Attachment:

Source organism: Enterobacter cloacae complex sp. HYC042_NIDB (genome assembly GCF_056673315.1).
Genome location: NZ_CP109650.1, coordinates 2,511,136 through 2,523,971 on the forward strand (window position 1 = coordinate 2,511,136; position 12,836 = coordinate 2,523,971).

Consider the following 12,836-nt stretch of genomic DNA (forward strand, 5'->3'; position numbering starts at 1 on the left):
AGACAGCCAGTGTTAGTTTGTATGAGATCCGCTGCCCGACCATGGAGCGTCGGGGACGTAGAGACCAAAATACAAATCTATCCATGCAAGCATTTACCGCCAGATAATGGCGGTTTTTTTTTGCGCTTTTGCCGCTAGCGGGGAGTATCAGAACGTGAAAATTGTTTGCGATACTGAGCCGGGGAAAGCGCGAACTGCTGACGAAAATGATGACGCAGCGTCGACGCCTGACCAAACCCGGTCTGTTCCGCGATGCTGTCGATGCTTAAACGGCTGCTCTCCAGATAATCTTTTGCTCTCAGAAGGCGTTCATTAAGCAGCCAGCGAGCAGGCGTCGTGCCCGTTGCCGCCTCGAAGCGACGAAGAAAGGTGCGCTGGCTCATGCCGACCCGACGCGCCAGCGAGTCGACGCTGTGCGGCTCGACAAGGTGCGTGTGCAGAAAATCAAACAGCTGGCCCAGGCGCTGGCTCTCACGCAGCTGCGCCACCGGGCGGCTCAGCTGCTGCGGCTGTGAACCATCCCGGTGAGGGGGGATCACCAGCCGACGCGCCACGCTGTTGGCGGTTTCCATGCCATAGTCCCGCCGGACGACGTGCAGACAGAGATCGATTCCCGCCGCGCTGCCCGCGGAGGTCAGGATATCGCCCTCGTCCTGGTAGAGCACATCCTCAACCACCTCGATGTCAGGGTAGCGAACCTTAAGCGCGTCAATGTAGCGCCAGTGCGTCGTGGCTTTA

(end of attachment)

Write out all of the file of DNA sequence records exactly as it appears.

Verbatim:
Source organism: Enterobacter cloacae complex sp. HYC042_NIDB (genome assembly GCF_056673315.1).
Genome location: NZ_CP109650.1, coordinates 2,511,136 through 2,523,971 on the forward strand (window position 1 = coordinate 2,511,136; position 12,836 = coordinate 2,523,971).

Consider the following 12,836-nt stretch of genomic DNA (forward strand, 5'->3'; position numbering starts at 1 on the left):
AGACAGCCAGTGTTAGTTTGTATGAGATCCGCTGCCCGACCATGGAGCGTCGGGGACGTAGAGACCAAAATACAAATCTATCCATGCAAGCATTTACCGCCAGATAATGGCGGTTTTTTTTTGCGCTTTTGCCGCTAGCGGGGAGTATCAGAACGTGAAAATTGTTTGCGATACTGAGCCGGGGAAAGCGCGAACTGCTGACGAAAATGATGACGCAGCGTCGACGCCTGACCAAACCCGGTCTGTTCCGCGATGCTGTCGATGCTTAAACGGCTGCTCTCCAGATAATCTTTTGCTCTCAGAAGGCGTTCATTAAGCAGCCAGCGAGCAGGCGTCGTGCCCGTTGCCGCCTCGAAGCGACGAAGAAAGGTGCGCTGGCTCATGCCGACCCGACGCGCCAGCGAGTCGACGCTGTGCGGCTCGACAAGGTGCGTGTGCAGAAAATCAAACAGCTGGCCCAGGCGCTGGCTCTCACGCAGCTGCGCCACCGGGCGGCTCAGCTGCTGCGGCTGTGAACCATCCCGGTGAGGGGGGATCACCAGCCGACGCGCCACGCTGTTGGCGGTTTCCATGCCATAGTCCCGCCGGACGACGTGCAGACAGAGATCGATTCCCGCCGCGCTGCCCGCGGAGGTCAGGATATCGCCCTCGTCCTGGTAGAGCACATCCTCAACCACCTCGATGTCAGGGTAGCGAACCTTAAGCGCGTCAATGTAGCGCCAGTGCGTCGTGGCTTTA